POLICE have issued a warning about the latest phone and online scams after more than 100 people were targeted in Dorset in one month alone.

Fraudsters claiming to be from Her Majesty’s Revenue and Customs (HMRC) or Talk Talk have tricked people into handing over personal details to gain access to their bank accounts.

A 70-year-old man from Wimborne lost £6,000 in the Talk Talk scam and detectives are currently investigating the crime. Most people have not suffered any financial loss.

Other recent victims of fraud in Dorset include:

John and Elsie Smith (pictured) from Christchurch were tricked into handing over £2,500 for repairs to their roof. A conman took the money and failed to return.

A 91-year-old Bournemouth man was conned out of £4,000 in a pre-aid funeral scam.

An elderly Bournemouth man lost £5,000 in a bank scam after a conman pretended to be a police officer.

A 70-year-old Lymington woman lost £24,000 to tricksters pretending to be from Visa.

In the latest incidents, fraudsters are cold calling members of the public to tell them that they owe HMRC a sum of money or that HMRC owe them a refund.

Criminals then obtain bank details and personal information from their victims and commit fraudulent activity on their bank accounts.

Some individuals have received an answerphone message and are advised to call 01202 281260 and 01202 834780, but these numbers are not connected with the real HMRC.

Dorset Police received 71 reports linked to HMRC scams in May, compared to one report in the same period in 2015 and three reports in May 2014.

In the Talk Talk scam it is possible that criminals may have acquired access to many people’s personal data, possibly from the internet.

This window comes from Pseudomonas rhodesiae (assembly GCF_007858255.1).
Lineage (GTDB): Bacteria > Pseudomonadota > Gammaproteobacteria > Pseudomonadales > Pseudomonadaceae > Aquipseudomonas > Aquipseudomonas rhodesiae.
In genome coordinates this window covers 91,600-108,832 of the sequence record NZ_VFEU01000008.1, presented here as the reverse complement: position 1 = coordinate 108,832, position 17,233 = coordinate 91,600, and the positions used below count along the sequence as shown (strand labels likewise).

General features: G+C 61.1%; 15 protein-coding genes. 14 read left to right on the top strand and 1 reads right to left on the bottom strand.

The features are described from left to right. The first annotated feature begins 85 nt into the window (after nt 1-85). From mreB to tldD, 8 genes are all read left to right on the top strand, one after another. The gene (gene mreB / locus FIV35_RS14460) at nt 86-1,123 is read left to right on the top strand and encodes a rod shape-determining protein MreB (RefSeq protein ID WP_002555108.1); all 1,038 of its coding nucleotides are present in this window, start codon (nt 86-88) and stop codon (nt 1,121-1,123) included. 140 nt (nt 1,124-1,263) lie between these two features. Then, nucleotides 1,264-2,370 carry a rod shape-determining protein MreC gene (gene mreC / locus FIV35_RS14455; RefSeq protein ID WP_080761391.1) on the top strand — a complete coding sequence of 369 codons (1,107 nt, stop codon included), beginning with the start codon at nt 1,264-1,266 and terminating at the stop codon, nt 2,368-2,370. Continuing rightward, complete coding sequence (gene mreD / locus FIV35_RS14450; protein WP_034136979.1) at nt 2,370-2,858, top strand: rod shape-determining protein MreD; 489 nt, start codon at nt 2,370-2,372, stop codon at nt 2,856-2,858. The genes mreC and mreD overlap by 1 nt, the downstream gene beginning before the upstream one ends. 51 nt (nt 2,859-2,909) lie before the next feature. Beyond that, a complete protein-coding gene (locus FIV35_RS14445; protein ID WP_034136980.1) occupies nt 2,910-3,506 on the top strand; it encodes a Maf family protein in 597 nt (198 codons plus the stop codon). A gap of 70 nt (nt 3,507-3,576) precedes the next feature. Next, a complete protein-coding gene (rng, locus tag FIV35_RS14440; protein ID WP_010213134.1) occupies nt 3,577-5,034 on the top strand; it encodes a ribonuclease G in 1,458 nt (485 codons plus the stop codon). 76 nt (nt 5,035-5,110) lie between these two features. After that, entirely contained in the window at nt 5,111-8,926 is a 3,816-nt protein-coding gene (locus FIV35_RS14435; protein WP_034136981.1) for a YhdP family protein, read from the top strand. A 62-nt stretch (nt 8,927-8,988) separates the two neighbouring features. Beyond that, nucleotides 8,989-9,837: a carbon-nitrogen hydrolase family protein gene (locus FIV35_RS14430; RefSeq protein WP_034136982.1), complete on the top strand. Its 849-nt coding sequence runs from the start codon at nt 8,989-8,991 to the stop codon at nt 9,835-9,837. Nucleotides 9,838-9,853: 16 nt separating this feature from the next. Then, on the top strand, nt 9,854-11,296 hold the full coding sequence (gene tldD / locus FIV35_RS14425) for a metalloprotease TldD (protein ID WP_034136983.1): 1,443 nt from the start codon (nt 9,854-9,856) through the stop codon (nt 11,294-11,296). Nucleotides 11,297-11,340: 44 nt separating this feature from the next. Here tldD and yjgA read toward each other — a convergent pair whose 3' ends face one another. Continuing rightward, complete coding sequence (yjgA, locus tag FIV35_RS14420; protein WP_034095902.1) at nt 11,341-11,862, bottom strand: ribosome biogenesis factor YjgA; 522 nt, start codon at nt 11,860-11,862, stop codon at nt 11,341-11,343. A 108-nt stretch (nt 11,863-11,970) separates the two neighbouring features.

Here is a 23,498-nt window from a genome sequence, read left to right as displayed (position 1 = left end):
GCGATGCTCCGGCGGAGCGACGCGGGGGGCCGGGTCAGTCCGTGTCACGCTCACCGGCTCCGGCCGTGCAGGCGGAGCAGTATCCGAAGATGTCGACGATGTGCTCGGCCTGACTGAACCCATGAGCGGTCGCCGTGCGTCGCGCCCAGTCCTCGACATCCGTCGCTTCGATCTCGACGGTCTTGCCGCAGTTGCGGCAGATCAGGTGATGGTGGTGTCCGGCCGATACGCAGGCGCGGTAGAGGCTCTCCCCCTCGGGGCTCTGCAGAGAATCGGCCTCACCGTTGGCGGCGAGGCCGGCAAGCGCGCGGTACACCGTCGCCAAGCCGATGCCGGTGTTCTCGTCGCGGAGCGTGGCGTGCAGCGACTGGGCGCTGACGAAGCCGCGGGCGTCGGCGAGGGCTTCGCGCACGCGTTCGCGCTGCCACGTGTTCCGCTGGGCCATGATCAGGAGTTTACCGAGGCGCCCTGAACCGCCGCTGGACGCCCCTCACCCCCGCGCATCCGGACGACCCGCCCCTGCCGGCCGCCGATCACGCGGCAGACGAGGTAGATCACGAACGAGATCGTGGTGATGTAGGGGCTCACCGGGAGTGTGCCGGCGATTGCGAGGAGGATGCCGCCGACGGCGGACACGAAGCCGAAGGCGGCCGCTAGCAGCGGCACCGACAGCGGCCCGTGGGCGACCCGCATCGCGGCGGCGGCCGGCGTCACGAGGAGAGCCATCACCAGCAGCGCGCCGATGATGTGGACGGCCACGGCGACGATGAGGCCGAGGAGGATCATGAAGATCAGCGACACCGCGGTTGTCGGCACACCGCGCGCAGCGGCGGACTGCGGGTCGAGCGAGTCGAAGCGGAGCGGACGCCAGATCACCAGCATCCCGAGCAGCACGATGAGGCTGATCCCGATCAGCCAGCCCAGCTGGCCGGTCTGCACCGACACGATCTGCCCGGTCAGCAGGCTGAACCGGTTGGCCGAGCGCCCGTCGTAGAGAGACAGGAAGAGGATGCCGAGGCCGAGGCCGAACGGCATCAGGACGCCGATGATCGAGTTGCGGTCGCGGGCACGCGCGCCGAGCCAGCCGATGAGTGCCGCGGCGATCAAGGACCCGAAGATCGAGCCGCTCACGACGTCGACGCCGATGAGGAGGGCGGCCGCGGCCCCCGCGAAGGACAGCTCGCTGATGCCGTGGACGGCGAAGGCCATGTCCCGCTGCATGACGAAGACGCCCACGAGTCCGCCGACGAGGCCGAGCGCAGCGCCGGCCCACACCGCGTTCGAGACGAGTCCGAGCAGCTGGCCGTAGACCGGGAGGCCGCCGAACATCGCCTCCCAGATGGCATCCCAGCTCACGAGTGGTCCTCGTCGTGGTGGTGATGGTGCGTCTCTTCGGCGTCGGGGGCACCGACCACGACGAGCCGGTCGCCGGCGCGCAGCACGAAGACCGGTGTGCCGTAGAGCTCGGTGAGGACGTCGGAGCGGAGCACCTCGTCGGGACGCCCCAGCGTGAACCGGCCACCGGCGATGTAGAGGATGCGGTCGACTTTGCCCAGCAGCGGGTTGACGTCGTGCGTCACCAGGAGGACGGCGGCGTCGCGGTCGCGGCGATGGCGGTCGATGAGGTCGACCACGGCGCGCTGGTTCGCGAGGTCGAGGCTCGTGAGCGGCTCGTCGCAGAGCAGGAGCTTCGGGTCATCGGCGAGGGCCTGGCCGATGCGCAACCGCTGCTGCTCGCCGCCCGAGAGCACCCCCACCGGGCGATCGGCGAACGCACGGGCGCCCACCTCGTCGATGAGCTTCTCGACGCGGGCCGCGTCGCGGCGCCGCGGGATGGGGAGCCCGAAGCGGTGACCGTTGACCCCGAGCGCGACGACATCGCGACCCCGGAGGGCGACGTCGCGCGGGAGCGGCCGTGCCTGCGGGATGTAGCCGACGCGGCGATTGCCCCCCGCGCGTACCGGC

Victims can then be manipulated by callers who appear to know some of their basic details, convincing them they are from Talk Talk.

There have been 86 reports of such calls in Dorset this year, 28 of them in May.

Detective Sergeant Andrew Kennard of the Economic Crime Unit, said: “Fraudsters will scam anyone - regardless of someone’s age, background or where they live, particularly the elderly.”

Sergeant Tim Farrell of the Dorset Police Cybercrime Unit said: “If anyone calls you unexpectedly and asks you to do something on your computer, please hang up and contact the company yourself to verify the call. Dorset is a safe place to live overall, but the offenders who commit cyber-crime know no boundaries.” They may be sat in another county, country or continent, but they commit crimes in our communities.

To prevent unwanted calls, mail and emails, register free of charge with the following services:

•Mail Preference Service – call 08457 034 599

•Telephone Preference Service – call 08450 700 707

•Fax Preference Service – call 08450 700 702

•Email preferences – visit www.dmachoice.org